Harvard Heart Letter

The Nutrition Facts label finally gets a makeover

Updates that may benefit heart health include details on added sugars and more accurate serving sizes.

nutrition labels
Image: Noel Hendrickson/ Thinkstock

The information on the Nutrition Facts label—that small box of nutrition-related data on the back of all food packages—has stayed pretty much the same since its introduction back in 1993. But earlier this year, the FDA approved a number of revisions to the panel. The changes reflect the evolving scientific evidence on the connections between diet and chronic illness—particularly obesity and heart disease.

The updated labels won't be mandatory for nearly two years, but the agency provided a preview (see "The new label: What's different?"). These changes may benefit consumers not only by helping them choose more nutritious foods, but also by driving the food industry to make products healthier, says Dr. Eric Rimm, professor of epidemiology and nutrition at the Harvard T.H. Chan School of Public Health. Many of the changes are relevant for people concerned about heart disease—especially the new data on added sugars.

How sweet it is

"The single most important part of the label change is adding information on added sugars," says Dr. Rimm. Growing evidence suggests people who eat sugar-rich diets are more likely to die from complications of diabetes and heart disease. The average American eats about 22 teaspoons of sugar a day, mostly from processed and prepared foods. Some sugars occur naturally in foods, such as fructose in fruit and lactose in milk; the rest are added. Some show up in foods that you might not expect, such as ketchup, barbecue sauce, and jarred spaghetti sauce (see "How to spot added sugars").

But the 2015 federal dietary guidelines recommend limiting added sugar to less than 10% of calories. That translates to roughly 12 teaspoons (48 grams) for a 2,000-calorie diet—a calorie target that's about right for most men but a bit high for many women.

The new label will include a line listing the grams and Daily Value (% DV) of added sugar. As an example, a breakfast cereal with 20 grams of added sugar per serving would account for 40% of the maximum amount of added sugar a person should consume per day.

Adding awareness

The change should help people become more aware of how much added sugar they're consuming from packaged foods. It's hard to get the healthful nutrients you need when you "spend" too many of your calories on sugar. "If you drink 150 calories of a sugary beverage, that's very different from consuming 150 calories from an olive oil–based dressing," Dr. Rimm explains. A big dose of concentrated sugar messes up your release of insulin (the hormone that controls blood sugar levels), which can leave you hungrier later and trigger your body to store fat more readily.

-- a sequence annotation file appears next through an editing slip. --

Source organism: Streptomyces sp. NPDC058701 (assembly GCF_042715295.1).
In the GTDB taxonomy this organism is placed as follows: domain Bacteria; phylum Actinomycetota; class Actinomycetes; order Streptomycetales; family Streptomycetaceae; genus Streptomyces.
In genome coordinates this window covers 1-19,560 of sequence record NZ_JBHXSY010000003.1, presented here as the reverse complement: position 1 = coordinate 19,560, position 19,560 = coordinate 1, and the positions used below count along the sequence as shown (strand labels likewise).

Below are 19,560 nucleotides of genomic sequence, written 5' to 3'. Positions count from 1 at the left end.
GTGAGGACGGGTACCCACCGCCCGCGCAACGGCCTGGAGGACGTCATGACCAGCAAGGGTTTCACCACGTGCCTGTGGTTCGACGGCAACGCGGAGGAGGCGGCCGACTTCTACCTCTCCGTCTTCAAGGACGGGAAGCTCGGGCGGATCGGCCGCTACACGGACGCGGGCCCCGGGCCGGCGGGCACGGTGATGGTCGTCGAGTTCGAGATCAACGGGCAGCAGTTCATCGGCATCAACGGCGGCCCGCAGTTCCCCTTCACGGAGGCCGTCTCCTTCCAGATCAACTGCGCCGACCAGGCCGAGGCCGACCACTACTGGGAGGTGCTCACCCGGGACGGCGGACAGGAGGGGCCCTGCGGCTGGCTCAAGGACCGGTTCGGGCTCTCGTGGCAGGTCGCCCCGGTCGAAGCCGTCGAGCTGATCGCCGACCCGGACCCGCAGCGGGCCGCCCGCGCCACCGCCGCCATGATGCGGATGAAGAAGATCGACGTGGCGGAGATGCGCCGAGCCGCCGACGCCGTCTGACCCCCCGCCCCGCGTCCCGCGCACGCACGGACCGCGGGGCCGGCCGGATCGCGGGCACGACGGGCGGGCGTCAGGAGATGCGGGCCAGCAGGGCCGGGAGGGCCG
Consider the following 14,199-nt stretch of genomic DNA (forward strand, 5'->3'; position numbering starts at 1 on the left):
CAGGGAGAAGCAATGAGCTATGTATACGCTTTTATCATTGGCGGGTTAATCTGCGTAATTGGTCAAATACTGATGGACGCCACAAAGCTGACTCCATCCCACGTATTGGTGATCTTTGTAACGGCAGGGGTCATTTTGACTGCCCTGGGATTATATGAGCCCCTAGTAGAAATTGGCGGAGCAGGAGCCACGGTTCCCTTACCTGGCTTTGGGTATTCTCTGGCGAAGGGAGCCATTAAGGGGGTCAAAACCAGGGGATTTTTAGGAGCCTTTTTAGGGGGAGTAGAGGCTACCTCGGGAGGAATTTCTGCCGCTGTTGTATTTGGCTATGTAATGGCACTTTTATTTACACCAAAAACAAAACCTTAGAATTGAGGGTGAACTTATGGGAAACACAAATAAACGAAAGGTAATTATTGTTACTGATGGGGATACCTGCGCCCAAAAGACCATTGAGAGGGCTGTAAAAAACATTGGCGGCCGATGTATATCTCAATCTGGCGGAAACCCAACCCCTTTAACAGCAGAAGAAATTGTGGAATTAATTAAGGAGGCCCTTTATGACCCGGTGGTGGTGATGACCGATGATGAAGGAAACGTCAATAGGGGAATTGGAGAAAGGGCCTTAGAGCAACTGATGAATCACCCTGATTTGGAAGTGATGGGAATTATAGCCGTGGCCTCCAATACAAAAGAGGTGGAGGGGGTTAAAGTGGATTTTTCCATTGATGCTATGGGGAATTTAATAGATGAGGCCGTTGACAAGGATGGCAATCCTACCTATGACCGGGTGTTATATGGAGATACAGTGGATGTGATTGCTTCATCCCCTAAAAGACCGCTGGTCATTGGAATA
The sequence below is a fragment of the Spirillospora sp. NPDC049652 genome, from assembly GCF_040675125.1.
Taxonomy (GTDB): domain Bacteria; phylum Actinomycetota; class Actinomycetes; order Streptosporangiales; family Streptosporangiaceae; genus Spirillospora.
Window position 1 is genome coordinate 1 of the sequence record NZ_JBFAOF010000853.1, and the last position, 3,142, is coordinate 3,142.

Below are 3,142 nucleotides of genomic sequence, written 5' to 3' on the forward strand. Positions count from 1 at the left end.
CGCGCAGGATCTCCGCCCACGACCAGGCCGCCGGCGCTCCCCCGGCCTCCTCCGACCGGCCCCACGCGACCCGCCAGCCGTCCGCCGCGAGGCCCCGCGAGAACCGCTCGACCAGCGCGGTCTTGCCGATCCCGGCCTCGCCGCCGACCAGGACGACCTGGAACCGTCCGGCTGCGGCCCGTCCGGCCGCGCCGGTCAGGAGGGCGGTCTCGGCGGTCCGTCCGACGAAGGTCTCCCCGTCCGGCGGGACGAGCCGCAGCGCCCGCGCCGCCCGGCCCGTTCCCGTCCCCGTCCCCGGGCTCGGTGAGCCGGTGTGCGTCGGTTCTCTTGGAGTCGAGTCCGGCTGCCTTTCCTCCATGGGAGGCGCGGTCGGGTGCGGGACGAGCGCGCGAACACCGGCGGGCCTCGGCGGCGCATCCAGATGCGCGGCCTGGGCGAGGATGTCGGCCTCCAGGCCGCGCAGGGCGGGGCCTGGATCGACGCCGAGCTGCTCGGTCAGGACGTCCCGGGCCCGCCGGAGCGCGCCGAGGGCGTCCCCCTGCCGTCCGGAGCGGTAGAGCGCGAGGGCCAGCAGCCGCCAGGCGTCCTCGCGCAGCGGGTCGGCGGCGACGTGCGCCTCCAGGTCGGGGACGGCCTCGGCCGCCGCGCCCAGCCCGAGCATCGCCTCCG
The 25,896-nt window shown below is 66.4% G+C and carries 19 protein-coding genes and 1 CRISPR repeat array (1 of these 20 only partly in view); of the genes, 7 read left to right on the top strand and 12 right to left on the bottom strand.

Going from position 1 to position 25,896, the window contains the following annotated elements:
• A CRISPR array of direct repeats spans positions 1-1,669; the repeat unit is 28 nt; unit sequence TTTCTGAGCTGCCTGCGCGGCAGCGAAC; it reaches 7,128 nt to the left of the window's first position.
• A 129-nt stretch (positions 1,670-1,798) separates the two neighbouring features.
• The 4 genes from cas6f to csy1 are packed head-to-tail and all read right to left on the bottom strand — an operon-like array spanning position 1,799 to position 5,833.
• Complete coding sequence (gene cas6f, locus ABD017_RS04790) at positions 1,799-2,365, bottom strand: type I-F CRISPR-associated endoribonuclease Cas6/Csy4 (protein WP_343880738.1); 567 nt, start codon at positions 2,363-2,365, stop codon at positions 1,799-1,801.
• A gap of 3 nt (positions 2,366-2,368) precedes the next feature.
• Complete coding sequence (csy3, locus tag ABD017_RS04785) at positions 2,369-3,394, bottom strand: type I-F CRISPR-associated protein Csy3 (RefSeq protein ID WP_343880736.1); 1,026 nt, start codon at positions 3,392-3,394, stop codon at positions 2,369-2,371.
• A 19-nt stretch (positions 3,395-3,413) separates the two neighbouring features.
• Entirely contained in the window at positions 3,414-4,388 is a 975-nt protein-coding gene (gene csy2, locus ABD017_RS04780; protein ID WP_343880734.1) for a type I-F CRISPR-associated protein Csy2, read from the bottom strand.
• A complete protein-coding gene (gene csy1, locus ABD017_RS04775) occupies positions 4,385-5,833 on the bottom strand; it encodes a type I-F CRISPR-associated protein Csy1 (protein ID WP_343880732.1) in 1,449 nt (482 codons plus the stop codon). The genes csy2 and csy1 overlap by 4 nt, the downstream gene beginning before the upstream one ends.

If you instead drizzle an olive oil–based dressing on vegetables, you'll feel more satiated and get far more heart-healthy nutrients (especially the monounsaturated fat in the oil) for about the same amount of calories. "It's not just about what you eat, but what that particular food choice replaces in your diet," Dr. Rimm says.

Reformulations afoot?

One possible effect of the label change is that companies might reformulate their products to reduce added sugars, similar to what has already happened with trans fat. Partially hydrogenated oils (the main source of artery-damaging trans fats) have been almost completely eliminated from processed foods, thanks to an earlier FDA mandate. The reduction won't be as dramatic for sugar because many products depend on added sugars for flavor, notes Dr. Rimm. But just like cutting back on salt, eating less sugar trains your palate so you don't crave it as much, he says.

Other label changes might modify the buying habits of people who are worried about weight gain, which also contributes to heart disease risk. Some serving sizes will change to more closely reflect what people typically consume. For example, a serving of ice cream will change from half a cup to two-thirds of a cup, and the grams of sugar and the calorie count will reflect that increase. The more prominent calorie listing will also make it easier for people to compare calories in bread, yogurt, and other commonly eaten staples.

Potassium and vitamin D

The addition of potassium and vitamin D to the label stems from recent research on the importance of these nutrients for health, coupled with the fact that most American diets don't provide very much of either one.

Potassium-rich diets appear to help lower blood pressure. When selecting frozen or canned fruits and vegetables, choose those with high potassium and low sodium, since sodium raises blood pressure, advises Dr. Rimm. Inadequate vitamin D levels have been linked to cardiovascular disease, but exactly why that's so—and how much vitamin D people actually need—remains unclear. Ongoing studies should provide clarity. Vitamin D occurs naturally in many types of fatty fish, eggs, and cheese. Milk, many breakfast cereals, and some brands of yogurt and orange juice are fortified with vitamin D.

How to spot added sugars

Until the Nutrition Facts panel revisions become mandatory in mid-2018, you need to look closely at a product's ingredient list to see if it contains added sugars. Aside from the obvious ingredients (sugar, honey, molasses), added sugar can appear as agave nectar, cane crystals, corn sweetener, crystalline fructose, dextrose, evaporated cane juice, fructose, high-fructose corn syrup, inverted sugar, lactose, maltose, or malt syrup.

A wise approach is to avoid products that have any of these added sugars at or near the top of the list of ingredients—or ones that have several different types of sugar scattered throughout the list.